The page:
The problem in viewing “The Return of the King” as a stand-alone piece is that it is not a stand-alone piece. It is not a typical film in which characters are introduced and developed over the course of the film; there is no beginning, only an end; and there isn’t a single acting performance that shines above the rest (save for Sean Astin as Samwise Gamgee). As a typical story goes, this is the climax. The characters have already been developed, the stage has been set and subplots unveiled, and all you have left is the resolution. Furthermore, no single acting performance stands out because combined, it is an extraordinary ensemble effort.  

Without question, “The Return of the King” utilizes the most incredible, sophisticated special effects rendered in film today. The WETA Digital team should be commended for bringing to life such awe inspiring battles and magical creatures: Huge cave trolls launch catapults and move siege towers, armed Mumakil stomp on men and horses, and Black Riders atop Nazgul shriek and wreak havoc on the battlefield, picking up soldiers and dropping them miles below to their death. Even Shelob, the sinister spider in Mordor, gave me the chills with her creepy legs and biting chelicerae. Of course, I could not mention special effects wizardry without mentioning the appearance of Gollum. Andy Serkis and the group of animators do a phenomenal job in making him lifelike and less rubbery a la Jar Jar Binks. Just watch the details – the glassy stares, the hidden smirk after Frodo sides with him, or the scene in which he converses with his alter ego, reflected in a stream. It’s priceless.  

Director Peter Jackson has given up blood, sweat, and tears to create this masterpiece and I feel privileged to have seen it. Few filmmakers would have the guts to put something like this together and to do so back to back to back. Sure, the film has great special effects, a picture perfect cast, and a classic story for its foundation. But the most enduring aspect is that it captures the spirit and essence of J.R.R. Tolkien’s world in a way that enhances the imagination. Does Faramir really lead a suicide march into Osgiliath for the affection of his father? Does Saruman escape from his prison at Isengaard? Does Sam wear the ring to rescue Frodo? And what about the raising of the Shire? The beauty of these films is that they are not literal translations of the work; they are meant to be supplements, discussed and analyzed till your heart’s content.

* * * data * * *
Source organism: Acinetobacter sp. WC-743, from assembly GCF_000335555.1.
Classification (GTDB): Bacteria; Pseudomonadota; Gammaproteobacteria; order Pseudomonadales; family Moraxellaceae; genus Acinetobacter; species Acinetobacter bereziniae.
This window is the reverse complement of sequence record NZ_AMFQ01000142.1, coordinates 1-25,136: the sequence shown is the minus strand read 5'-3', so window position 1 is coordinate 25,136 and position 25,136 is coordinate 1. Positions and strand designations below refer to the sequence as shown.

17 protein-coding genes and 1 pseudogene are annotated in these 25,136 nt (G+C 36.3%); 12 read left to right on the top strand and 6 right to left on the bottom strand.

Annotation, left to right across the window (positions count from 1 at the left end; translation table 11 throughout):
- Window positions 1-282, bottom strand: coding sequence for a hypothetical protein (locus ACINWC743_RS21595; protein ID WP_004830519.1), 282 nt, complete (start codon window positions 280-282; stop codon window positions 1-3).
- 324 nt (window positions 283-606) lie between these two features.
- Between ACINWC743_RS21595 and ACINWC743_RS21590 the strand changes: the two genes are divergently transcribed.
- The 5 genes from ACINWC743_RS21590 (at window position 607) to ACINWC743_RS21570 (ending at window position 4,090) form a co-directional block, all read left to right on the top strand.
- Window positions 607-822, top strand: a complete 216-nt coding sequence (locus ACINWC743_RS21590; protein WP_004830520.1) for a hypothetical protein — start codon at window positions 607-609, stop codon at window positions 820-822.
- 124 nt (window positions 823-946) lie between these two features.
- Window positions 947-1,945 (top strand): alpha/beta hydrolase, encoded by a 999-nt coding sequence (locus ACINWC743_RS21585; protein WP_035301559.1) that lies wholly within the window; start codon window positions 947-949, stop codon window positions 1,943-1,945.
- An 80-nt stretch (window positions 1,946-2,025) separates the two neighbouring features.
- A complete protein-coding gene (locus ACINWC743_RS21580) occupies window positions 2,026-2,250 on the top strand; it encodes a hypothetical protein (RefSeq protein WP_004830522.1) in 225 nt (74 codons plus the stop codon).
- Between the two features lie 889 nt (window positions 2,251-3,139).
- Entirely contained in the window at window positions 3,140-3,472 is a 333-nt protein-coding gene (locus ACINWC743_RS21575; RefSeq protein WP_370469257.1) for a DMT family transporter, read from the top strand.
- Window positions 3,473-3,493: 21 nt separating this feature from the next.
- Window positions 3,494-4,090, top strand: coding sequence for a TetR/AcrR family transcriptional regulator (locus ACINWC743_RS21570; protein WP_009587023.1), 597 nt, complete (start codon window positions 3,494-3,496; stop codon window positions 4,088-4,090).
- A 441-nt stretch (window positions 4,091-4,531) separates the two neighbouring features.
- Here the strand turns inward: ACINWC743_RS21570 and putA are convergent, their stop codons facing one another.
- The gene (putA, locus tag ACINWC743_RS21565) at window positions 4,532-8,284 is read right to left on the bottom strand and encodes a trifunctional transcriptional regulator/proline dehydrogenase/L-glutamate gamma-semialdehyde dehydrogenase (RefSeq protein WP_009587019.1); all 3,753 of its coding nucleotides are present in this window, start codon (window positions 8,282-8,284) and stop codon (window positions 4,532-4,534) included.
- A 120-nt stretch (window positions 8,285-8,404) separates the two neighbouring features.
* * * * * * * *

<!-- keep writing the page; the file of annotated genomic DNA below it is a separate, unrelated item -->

“Parting is such sweet sorrow, that I shall say good night till it be morrow” (Romeo and Juliet). Yes, I could go on and on about the significance of this work. And certainly, you can’t fault Jackson for not wanting the film to end. “The Return of the King” has five or six plausible endings, yet continues to proceed in epilogue fashion, detailing the significance of the Grey Havens and the departures of Frodo, Sam, and the mythical folk. It’s elegant, yet sad to see such a beautiful thing come to an end. But there is hope. There have been rumors that Jackson may come back to do the film version of “The Hobbit” after shooting a remake of the classic “King Kong.” And wouldn’t that be wonderful? To go there and back again? 

“The Return of the King” is the icing on the cake for Peter Jackson’s “Lord of the Rings” interpretation. It’s a bittersweet finale to one gigantic masterpiece, rich with character, ambience, and exhilarating action. And it’s sure to provide many more hours of wondrous debate and discussion about the intricacies of Middle Earth and its history, which would have been precisely what Tolkien would have wanted – to stir the imagination. Fortunately, with award season around the corner and the lasting power of DVDs, that imagination could be rewarded and stirred for quite some time.